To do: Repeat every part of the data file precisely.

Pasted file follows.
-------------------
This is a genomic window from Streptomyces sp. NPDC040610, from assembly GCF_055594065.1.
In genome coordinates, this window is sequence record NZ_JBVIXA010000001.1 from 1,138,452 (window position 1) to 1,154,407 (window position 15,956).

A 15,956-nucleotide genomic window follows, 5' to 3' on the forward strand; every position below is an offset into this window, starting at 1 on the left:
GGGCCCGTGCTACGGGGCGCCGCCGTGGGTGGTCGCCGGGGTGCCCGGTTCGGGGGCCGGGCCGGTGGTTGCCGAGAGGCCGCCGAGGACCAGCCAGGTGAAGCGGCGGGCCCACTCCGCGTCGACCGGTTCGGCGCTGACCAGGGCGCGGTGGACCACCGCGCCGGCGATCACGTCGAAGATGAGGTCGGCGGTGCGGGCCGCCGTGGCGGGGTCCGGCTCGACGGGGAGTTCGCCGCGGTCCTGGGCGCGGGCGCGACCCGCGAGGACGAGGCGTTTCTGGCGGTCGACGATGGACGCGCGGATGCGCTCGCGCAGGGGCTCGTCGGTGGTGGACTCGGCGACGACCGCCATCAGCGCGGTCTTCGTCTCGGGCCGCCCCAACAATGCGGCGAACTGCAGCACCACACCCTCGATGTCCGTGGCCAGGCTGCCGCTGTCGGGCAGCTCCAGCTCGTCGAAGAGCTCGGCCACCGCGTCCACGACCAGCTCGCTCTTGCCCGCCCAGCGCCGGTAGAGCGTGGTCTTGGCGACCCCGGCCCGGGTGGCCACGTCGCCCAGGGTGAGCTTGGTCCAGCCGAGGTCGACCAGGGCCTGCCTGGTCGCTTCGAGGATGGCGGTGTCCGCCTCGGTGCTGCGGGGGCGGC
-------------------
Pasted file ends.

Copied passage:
This is a genomic window from Streptomyces sp. NPDC040610, from assembly GCF_055594065.1.
In genome coordinates, this window is sequence record NZ_JBVIXA010000001.1 from 1,138,452 (window position 1) to 1,154,407 (window position 15,956).

A 15,956-nucleotide genomic window follows, 5' to 3' on the forward strand; every position below is an offset into this window, starting at 1 on the left:
GGGCCCGTGCTACGGGGCGCCGCCGTGGGTGGTCGCCGGGGTGCCCGGTTCGGGGGCCGGGCCGGTGGTTGCCGAGAGGCCGCCGAGGACCAGCCAGGTGAAGCGGCGGGCCCACTCCGCGTCGACCGGTTCGGCGCTGACCAGGGCGCGGTGGACCACCGCGCCGGCGATCACGTCGAAGATGAGGTCGGCGGTGCGGGCCGCCGTGGCGGGGTCCGGCTCGACGGGGAGTTCGCCGCGGTCCTGGGCGCGGGCGCGACCCGCGAGGACGAGGCGTTTCTGGCGGTCGACGATGGACGCGCGGATGCGCTCGCGCAGGGGCTCGTCGGTGGTGGACTCGGCGACGACCGCCATCAGCGCGGTCTTCGTCTCGGGCCGCCCCAACAATGCGGCGAACTGCAGCACCACACCCTCGATGTCCGTGGCCAGGCTGCCGCTGTCGGGCAGCTCCAGCTCGTCGAAGAGCTCGGCCACCGCGTCCACGACCAGCTCGCTCTTGCCCGCCCAGCGCCGGTAGAGCGTGGTCTTGGCGACCCCGGCCCGGGTGGCCACGTCGCCCAGGGTGAGCTTGGTCCAGCCGAGGTCGACCAGGGCCTGCCTGGTCGCTTCGAGGATGGCGGTGTCCGCCTCGGTGCTGCGGGGGCGGC